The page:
NOTE: The views expressed in this EDITORIAL do not necessarily reflect the views of Detroit Sports Nation or a majority of its writers and should not be misconstrued as such. The views contained within are the views of the author and the author alone.
I am a Michigan fan. I have been since 1973 when my oldest brother starting attending U-M, and a few years later took me to my first Wolverine football game. I feel like I had to start with that because the tone of this article will likely come across rather anti-Wolverine.
Many fans of many teams would be ecstatic if their team started 3-0 and was in the top 10. They would be dancing in the streets and talking about the possibilities ahead. Conference title! College football playoff berth! National championship!
Not in Ann Arbor. Not with this team.
I was in attendance for Michigan’s 29-13 win over Air Force on Saturday (yes, with that same brother). We walked out of the Big House like zombies, surrounded by 100,000 other Maize and Blue zombies. There was no laughing, no joking, no discussion of the dominant performance we just witnessed. That’s because there was not a dominant performance.
Other than the final score, there really wasn’t anything to be excited about. The atmosphere was reminiscent of how it feels to walk out of there after a loss.
I know it doesn’t make sense. They have won every game. How dare I be disappointed with that? That is an extremely valid question. Of course, winning is the bottom line. My issue obviously not with the end result; it is how they got there and what it means for the rest of the season.
I have no issues with the Florida game. Despite Wilton Speight’s awful first half, where he threw interceptions on back-to-back series, both of which the Gators returned for touchdowns, it was still a validating win. The defense was fantastic and Speight got into a second-half groove on the way to 33-17 victory against a ranked team.
What we all figured after that game was that the offense got a wakeup call, and against lesser opponents the next couple weeks, they would really strut their stuff. We are still waiting.
Against Cincinnati, the Michigan offense marched right down the field on the opening drive and it really seemed like they had found their stride. Then they managed only a field goal the entire rest of the half, but thanks a defensive score, had a 17-7 lead at the break. The D also scored in the second half, so that 36-14 victory was primarily earned by the defense.
Against Air Force, it was much worse. Just three Quinn Nordin field goals in the first half led to an anemic 9-6 lead. Over Air Force! They won that game 29-13, but until the waning moments of the fourth quarter, it never felt like they were running away with the game.
I appreciate that you don’t get style points. Winning every game you play by one point would still bring you a title. The problem is they are struggling against opponents they should be crushing, especially these last two weeks. They start the Big Ten schedule on the road at Purdue next week, and they have shown me nothing on offense to make me believe that they can bury the Boilermakers.
With very few exceptions, no conference games are cake walks. What is going to happen when they face quality teams like Penn State, Wisconsin, or in their season finale?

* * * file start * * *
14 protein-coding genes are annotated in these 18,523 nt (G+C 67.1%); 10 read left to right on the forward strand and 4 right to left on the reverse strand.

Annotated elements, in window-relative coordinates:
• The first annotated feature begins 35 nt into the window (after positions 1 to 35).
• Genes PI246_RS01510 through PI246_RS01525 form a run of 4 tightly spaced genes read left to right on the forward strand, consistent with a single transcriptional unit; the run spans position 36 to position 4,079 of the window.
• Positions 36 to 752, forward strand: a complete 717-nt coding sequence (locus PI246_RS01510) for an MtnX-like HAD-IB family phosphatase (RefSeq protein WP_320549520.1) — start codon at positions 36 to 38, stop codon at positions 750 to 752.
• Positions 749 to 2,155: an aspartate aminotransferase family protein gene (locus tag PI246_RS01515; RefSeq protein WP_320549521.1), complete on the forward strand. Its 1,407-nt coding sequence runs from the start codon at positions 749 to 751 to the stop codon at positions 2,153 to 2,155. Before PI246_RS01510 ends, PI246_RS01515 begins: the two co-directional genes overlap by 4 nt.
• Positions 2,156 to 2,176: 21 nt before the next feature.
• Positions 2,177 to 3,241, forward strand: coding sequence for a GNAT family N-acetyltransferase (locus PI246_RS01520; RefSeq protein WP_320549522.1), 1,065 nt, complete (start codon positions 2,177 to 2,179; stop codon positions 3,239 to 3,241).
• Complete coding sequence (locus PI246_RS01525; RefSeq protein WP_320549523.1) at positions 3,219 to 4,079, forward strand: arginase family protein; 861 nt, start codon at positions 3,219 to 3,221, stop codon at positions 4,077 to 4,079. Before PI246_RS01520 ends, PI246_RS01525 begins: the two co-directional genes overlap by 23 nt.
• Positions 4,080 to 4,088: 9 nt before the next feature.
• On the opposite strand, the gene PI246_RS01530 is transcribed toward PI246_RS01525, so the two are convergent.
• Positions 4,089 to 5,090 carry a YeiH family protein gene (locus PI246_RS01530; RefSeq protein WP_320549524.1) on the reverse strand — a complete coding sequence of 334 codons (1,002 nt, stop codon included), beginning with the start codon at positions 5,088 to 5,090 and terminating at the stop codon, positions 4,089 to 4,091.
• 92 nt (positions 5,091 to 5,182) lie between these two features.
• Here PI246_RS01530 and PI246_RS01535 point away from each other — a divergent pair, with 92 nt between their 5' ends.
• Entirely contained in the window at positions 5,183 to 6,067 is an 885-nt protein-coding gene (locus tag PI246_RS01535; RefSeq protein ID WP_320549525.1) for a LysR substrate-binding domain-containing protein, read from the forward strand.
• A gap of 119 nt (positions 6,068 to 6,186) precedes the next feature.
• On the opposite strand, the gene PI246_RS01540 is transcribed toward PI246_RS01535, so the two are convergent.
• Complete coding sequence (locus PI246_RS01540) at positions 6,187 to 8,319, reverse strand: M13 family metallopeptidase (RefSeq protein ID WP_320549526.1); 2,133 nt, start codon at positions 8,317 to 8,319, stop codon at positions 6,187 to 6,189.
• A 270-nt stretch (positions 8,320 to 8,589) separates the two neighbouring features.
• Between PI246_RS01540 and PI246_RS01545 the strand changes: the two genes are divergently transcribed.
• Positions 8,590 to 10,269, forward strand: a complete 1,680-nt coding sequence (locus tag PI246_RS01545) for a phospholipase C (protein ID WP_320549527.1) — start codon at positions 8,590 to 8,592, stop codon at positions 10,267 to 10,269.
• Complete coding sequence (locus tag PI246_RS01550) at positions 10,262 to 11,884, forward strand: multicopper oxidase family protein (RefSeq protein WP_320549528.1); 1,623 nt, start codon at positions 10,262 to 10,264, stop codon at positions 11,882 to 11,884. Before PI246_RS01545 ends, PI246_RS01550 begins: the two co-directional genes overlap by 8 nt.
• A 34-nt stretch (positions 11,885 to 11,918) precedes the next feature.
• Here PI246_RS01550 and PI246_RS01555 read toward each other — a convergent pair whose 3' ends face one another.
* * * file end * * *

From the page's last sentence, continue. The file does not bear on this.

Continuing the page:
A lot of the blame for the offensive woes have fallen on Speight, which is always the case. The quarterback gets the glory, and he has to shoulder the burden. However, Jim Harbaugh and the coaching staff are not helping him much. Their play-calling against Air Force became very predictable. An incompletion on first down; draw or run up the gut on second down; another incompletion on third and long; punt.
Wash, rinse, repeat.
The argument could be made that they are minimizing their playbook to not give their conference opponents a look at what they plan to do later in the season, but that doesn’t account for missed blocks, poorly run routes, overthrown passes, dropped passes, and drive-killing penalties. Those are all things that have plagued the offense this season, and a big reason why they have yet to find their groove.
So if Speight is the problem, it is an easy solution, right? Bring in John O’Korn, or Brandon Peters. The fact that neither of them has seen the field in the last two games tells me all I need to know about them. I do not believe either of them is any better than Speight at this point, and even if they are, it is obvious that it can’t be by much. Why obvious? Because if they were, they would be playing.
Please remember that when Harbaugh was with the San Francisco 49ers, he chose to bench his Pro Bowl quarterback Alex Smith in favor of second-year pro Colin Kaepernick, who had just two career starts. It was what was best for the offense because Kaepernick could do things that Smith could not. If O’Korn or Peters could make this offense better, they would already be playing.
This just adds to the frustration. Why can’t “The Quarterback Whisperer” find a guy to properly run his offense? Especially against a pair of defenses that don’t scare anybody.
The schedule begins ramping up from this point forward. Michigan’s defense is great and will likely keep them in every game, but I am not convinced that the offense will ever get to the point where they can carry their half of the load.
The Wolverines are 3-0 and in the top 10, and I should be ecstatic about that. However, instead of enjoying what has happened and looking forward to what’s next, I am feeling a sense of impending dread.
And I have a feeling that I am not alone.